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Bleaching Colored Items

By Dr. Laundry November 11, 2013

How do you bleach colored clothing completely white?

 

We never recommend letting undiluted bleach contact any fabrics or hard surfaces—it should always be diluted first. Depending on the fabric and dye that was used to color an item, soaking in a bleach and water solution can produce several outcomes:

1. No change in color. It often surprises people that some dyes can be safely bleached without losing color. Screen prints also can usually be safely laundered with bleach. As well as synthetic fibers such as polyester, nylon, and acrylic can often be safely bleached when fibers were dyed in polymer form, before the fiber was extruded.

2. Color lightens. This often happens with denim—the blue color lightens when washed with bleach but it isn’t removed.

3. Color shifts. Some fabrics change color when exposed to a bleach solution. For example, royal blue can turn bright pink. One situation where this can happen is when multiple dyes were used to produce the final shade, and only some of the dyes react to the bleach.

4. Color is stripped. Note that the new color will typically be off-white or cream colored, not white.  This isn’t obvious with accidental bleach damage—the spot looks white because it is in contrast to the original color. However, a white item held next to the discolored area will reveal the cream color.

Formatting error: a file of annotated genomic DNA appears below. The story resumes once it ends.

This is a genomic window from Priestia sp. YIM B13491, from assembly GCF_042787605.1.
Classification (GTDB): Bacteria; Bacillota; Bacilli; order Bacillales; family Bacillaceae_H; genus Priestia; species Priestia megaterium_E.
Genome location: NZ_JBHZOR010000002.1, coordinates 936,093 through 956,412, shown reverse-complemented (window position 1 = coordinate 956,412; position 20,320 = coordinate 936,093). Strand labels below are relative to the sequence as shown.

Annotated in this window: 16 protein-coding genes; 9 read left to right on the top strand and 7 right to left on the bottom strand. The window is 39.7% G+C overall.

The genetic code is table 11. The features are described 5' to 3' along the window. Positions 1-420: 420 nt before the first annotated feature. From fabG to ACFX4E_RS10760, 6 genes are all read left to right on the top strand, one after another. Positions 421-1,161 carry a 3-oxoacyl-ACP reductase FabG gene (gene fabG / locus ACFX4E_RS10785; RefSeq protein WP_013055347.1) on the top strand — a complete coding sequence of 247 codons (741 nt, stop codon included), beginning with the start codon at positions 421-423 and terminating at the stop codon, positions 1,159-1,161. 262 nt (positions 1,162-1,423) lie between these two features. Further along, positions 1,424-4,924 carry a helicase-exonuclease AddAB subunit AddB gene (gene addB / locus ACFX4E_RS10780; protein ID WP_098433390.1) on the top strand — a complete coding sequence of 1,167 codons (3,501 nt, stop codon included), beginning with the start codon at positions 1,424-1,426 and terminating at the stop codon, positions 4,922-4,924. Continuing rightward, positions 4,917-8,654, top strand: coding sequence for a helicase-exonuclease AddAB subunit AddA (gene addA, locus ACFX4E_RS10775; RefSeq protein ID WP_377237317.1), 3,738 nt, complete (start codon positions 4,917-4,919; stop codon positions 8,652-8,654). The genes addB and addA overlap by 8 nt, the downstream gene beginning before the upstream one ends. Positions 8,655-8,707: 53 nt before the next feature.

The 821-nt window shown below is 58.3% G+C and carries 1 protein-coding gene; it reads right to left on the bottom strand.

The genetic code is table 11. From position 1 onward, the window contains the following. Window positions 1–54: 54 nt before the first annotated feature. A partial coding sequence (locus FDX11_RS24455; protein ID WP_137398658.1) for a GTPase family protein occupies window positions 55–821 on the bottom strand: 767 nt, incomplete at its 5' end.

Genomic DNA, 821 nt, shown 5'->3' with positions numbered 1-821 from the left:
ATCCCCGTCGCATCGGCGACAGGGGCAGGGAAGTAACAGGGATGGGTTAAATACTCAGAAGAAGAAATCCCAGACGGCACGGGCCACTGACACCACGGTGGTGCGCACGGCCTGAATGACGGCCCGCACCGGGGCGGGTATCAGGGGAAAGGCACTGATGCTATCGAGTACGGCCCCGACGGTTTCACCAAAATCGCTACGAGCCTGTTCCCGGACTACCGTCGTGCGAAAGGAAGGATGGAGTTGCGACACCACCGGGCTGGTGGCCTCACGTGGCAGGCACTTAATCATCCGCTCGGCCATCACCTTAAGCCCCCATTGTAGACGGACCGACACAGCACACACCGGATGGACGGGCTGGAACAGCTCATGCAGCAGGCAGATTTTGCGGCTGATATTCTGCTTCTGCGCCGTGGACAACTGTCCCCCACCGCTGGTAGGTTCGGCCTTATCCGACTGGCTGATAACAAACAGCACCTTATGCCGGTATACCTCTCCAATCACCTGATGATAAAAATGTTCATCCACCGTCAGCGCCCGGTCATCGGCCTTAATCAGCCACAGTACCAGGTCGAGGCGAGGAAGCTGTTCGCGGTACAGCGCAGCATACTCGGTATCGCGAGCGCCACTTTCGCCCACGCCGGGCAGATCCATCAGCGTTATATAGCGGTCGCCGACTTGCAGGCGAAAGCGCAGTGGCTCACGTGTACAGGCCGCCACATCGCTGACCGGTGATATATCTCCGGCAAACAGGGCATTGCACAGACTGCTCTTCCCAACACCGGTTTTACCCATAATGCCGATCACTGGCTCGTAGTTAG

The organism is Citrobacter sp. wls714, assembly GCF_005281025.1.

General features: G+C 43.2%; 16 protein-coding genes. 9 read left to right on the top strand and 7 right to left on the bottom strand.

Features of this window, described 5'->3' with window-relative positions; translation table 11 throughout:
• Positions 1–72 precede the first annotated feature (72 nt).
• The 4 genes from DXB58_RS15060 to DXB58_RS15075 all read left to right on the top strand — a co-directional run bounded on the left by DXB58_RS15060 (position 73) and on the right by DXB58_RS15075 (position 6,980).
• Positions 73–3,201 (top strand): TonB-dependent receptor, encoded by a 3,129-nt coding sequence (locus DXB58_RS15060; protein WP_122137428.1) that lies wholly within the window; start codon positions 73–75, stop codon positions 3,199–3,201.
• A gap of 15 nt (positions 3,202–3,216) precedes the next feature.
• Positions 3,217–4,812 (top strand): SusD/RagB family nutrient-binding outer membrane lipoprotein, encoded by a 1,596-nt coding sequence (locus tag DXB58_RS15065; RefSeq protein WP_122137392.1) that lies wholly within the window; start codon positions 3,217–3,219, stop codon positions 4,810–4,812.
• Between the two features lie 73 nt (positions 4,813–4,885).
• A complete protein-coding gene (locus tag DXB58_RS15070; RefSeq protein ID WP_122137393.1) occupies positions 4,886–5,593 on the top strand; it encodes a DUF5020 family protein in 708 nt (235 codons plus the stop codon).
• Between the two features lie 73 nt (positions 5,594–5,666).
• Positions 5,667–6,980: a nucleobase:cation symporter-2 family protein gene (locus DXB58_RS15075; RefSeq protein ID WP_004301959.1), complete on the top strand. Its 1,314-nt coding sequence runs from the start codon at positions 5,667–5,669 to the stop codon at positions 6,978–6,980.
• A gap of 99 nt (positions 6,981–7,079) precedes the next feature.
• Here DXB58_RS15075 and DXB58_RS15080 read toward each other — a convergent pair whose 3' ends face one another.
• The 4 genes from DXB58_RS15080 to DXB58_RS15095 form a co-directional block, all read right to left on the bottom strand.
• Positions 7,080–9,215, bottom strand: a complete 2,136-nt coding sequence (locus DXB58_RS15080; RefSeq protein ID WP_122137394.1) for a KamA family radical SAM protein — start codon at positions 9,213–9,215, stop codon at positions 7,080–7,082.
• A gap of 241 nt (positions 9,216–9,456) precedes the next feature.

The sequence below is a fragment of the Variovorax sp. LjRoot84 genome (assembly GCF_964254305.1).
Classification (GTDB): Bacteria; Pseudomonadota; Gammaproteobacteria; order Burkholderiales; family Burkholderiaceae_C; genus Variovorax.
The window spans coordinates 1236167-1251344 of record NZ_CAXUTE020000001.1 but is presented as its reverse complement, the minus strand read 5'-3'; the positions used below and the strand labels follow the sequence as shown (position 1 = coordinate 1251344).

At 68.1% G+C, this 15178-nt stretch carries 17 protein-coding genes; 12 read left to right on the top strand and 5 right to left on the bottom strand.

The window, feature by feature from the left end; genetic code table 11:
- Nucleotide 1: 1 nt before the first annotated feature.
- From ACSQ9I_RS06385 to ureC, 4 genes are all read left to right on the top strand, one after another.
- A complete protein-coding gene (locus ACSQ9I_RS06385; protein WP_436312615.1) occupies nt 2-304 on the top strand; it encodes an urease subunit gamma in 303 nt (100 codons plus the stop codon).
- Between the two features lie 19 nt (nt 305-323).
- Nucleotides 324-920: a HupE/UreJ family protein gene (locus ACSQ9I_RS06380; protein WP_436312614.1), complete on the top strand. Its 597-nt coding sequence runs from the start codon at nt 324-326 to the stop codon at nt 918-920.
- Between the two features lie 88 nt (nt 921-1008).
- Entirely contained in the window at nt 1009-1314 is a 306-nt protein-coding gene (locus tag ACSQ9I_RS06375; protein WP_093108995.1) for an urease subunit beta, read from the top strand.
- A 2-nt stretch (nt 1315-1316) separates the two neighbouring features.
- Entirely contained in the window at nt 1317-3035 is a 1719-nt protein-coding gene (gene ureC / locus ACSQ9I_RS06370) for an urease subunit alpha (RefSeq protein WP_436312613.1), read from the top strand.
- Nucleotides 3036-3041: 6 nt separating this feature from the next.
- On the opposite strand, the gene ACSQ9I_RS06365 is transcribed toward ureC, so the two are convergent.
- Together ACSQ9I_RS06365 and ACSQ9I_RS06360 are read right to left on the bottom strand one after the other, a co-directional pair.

Bleach is extremely useful for the DIYer, not to mention fun to work with, because of all the interesting affects that can be achieved with it. The recommended bleach soaking solution for bleachable fabrics (always avoid bleaching wool, silk, mohair, leather, and spandex) is 3 tablespoons Clorox® Regular-Bleach added to 1 gallon water. Items should be fully submerged, and soak time limited to 5 minutes before rinsing thoroughly. How a colored item responds to this solution depends on the fiber content of the item, how it was dyed, and what class of dye was used for the color. If one bleach soak doesn’t completely strip the color off an item as you would like, you could try repeating the bleach soak multiple times to gradually remove the color safely. You could also try working with a stronger bleach solution to speed things up—I wouldn’t go any stronger than 1 part bleach to 12 parts water (1 cup bleach added to 3 quarts water). Just don’t lengthen the soak time—prolonged exposure to bleach and water solutions can cause irreversible yellowing.  Something else to consider is the thread used to construct the garment—if it is polyester, then it will not change color, and you will end up with contrasting stitching if the fabric color does lighten.  Who knows—that could be a desired effect!